In the UK and beyond, technology is being used in increasingly varied, complex and creative ways to expand treatment for mental illnesses and broaden our understanding of them. Over the past year the United Kingdom, especially England, has successfully pushed mental health into the public consciousness. Like many developed countries, depression, anxiety and other common mental illnesses are responsible for a significant share of health and social problems among the population, especially the young population. According to the UK’s Mental Health Foundation, suicide is the leading cause of death among those aged 20-34 in the UK.
The country has taken steps to counter stigma around mental health and make discussion of mental illnesses mainstream. It has also worked to take advantage of digital resources to expand treatment. Through the National Health Service (NHS) service Healthy Minds, people can refer themselves for treatment through a website, access computerized cognitive behavioral therapy (CBT) that is supported over the phone, join group work, and access general resources. The focus is on talking therapies, but enabled by digital connection.
Further use of technology to expand treatment should be obvious. Wearables can allow people, patients and clinicians to track and monitor emotional and physical well-being, and digital communication tools can link people with 24/7 support, either online or at crisis centers. Communicating digitally also allows people to open up and seek help anonymously, which can be a critical step towards getting help at all.
On the other hand, the constant use of social media by young people, is commonly (and fairly) blamed for exacerbating mental health problems. Use of Facebook, Twitter, Instagram and Snapchat put already vulnerable young people on an emotional roller coaster of endless pressure and scrutiny, exaggerating feelings of inadequacy, loneliness, anxiety and depression. But assuming social media is not going away, the culprit — a life constantly on display — might also be part of the solution.
The Computational Story Lab at the University of Vermont, USA has used machine learning analysis of social media posts to develop algorithms that can accurately identify depression, and do so before diagnoses by mental health practitioners. Their method has outperformed practitioners at identifying previously undiagnosed depression. A recent study published last week in EPJ Data Science, found that Instagram photos also reveal predictive markers of depression. The researchers hope a similar model might prove useful conducting and enhancing mental health screenings.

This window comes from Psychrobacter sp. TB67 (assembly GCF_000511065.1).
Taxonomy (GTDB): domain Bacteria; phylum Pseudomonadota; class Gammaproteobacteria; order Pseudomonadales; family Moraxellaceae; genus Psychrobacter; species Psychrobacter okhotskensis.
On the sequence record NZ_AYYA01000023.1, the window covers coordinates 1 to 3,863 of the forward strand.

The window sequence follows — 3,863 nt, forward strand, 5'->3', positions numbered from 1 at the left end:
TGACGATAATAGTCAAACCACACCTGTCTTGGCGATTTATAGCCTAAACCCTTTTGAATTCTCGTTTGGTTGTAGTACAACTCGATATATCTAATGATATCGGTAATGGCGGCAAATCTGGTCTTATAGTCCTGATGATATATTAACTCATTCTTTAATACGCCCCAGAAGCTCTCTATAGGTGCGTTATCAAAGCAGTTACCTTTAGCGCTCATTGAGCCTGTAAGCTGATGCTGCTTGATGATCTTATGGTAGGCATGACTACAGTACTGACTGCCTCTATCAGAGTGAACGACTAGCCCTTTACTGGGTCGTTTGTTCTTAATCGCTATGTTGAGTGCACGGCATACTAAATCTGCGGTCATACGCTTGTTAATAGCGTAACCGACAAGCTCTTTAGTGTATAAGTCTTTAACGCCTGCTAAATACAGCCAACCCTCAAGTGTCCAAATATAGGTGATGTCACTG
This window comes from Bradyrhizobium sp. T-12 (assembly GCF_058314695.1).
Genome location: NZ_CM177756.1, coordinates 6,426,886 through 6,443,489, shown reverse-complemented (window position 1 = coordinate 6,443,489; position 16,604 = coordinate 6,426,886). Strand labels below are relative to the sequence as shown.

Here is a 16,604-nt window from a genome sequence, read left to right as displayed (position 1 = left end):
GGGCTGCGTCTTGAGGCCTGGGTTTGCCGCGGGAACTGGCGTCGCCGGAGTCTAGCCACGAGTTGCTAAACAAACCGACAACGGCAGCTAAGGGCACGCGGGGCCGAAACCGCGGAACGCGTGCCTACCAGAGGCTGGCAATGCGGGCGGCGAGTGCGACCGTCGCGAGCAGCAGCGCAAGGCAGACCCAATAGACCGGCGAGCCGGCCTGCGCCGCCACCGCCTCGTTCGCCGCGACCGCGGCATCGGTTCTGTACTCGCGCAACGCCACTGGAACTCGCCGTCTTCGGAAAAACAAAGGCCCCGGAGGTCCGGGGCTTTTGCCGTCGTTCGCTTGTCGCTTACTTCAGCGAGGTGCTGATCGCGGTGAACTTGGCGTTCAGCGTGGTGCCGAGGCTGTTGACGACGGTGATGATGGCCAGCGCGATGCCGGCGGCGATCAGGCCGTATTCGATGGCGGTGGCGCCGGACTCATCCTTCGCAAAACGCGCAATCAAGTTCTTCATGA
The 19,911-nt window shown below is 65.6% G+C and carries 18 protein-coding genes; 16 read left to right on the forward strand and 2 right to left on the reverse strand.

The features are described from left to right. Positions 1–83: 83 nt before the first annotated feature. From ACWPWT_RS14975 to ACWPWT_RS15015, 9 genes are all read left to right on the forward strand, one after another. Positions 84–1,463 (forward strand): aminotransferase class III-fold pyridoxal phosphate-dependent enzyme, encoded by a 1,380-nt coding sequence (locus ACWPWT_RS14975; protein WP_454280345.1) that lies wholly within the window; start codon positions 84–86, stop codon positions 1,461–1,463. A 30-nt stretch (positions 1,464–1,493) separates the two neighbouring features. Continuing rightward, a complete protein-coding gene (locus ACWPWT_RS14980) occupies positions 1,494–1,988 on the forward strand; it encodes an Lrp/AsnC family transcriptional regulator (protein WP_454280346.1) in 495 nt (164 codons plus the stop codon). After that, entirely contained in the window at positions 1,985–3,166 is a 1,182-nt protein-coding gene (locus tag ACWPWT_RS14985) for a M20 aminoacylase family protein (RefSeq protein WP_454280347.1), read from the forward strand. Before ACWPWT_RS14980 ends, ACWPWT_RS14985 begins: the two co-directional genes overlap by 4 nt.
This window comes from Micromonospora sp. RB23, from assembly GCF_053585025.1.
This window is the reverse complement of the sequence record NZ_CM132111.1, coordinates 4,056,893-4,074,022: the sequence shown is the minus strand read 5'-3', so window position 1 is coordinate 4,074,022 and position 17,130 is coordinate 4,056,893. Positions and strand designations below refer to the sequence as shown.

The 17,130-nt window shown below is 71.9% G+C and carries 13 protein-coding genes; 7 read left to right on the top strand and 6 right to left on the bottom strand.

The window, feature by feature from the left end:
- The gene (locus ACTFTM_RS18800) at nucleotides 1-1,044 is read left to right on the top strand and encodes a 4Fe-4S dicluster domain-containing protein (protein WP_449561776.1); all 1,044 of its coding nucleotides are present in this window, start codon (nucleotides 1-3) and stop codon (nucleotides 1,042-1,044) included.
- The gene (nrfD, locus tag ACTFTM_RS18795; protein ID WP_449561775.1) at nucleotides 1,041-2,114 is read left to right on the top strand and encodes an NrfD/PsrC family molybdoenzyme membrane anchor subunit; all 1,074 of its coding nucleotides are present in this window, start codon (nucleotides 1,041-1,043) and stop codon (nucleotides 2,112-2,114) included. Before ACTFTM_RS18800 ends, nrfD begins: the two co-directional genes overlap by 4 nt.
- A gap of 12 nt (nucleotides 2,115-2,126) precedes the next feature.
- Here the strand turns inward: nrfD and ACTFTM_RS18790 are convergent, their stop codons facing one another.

Challenges and solutions become even more powerful the further we descend into the world of tech companies and their products. Within the tech industry, the predominantly male founders and employees are put under intense social and financial pressure to perform, and schedules are hyper-intense and hyper-competitive. Jane Powell, CEO of male suicide prevention charity CALM (The Campaign Against Living Miserably) has pointed out that while men are three times more likely to take their own lives than women, seeking help is still stigmatised.
Some tech entrepreneurs have tackled the problem themselves. Speaking with UK Tech, David Brudö agreed that mental health problems are pervasive “I’d say most of the founders I know are struggling with this one way or another. I recently met four founder friends who are all successful entrepreneurs and we concluded that four out of five, have been struggling with mental health conditions.” While struggling with his own mental health, Brudö rejected friends who told him to seek help but built the app Remente, which allow users to track their moods and set goals across their personal and professional lives. It is one of a growing number of apps to emerge from a tech industry beginning to look at its own challenges with mental health.
The world of gaming may be going farthest of all by using the immersive nature of games to both portray complicated mental illnesses and treat mental illnesses in new ways. Champions of the Shengha is a first of its kind emotionally responsive game. Played with a wearable sensor, the better a player is able to stay calm and control their emotions in real life the more powerful they are in the game. The game aims to train players in controlled breathing, which is effective at improving emotional self-control and calm and reducing stress and anxiety. It seems to work. In trials with players, three out of four reported improving their focus within the game and one out of four went on to use breathing techniques outside of the game. During play, over 80% of participants learned to adjust their heart rate variability through controlled breathing.
Finally, Hellblade: Senua’s Sacrifice takes players into the mind of someone with a mental illness. The character is a classic sword-wielding fantasy heroine, but she hears voices. Tameem Antoniades, creative director, wrote that he realised computer games could be the perfect medium to depict what it is like to suffer from mental illness. “The idea was born that Hellblade would be a classic hero’s journey … but one where the fantasy world is a construct of Senua, the hero’s mind”. The idea was convincing enough to bring major charity the Wellcome Trust on board, as well as Paul Fletcher, professor of health neuroscience at the University of Cambridge, who collaborated on the project.
In the world of emerging tech, explanations of AI often rely on analogies to the human brain: in deep learning, neural networks are applied to learning tasks that contain hidden layers, but discussion quickly becomes near impenetrable to a non-expert. However, getting at the hidden, impenetrable, and mysterious layers in our human minds is key to better treating, diagnosing and understanding mental illness. From digital communication to apps to gaming, tech might be one of our best hopes.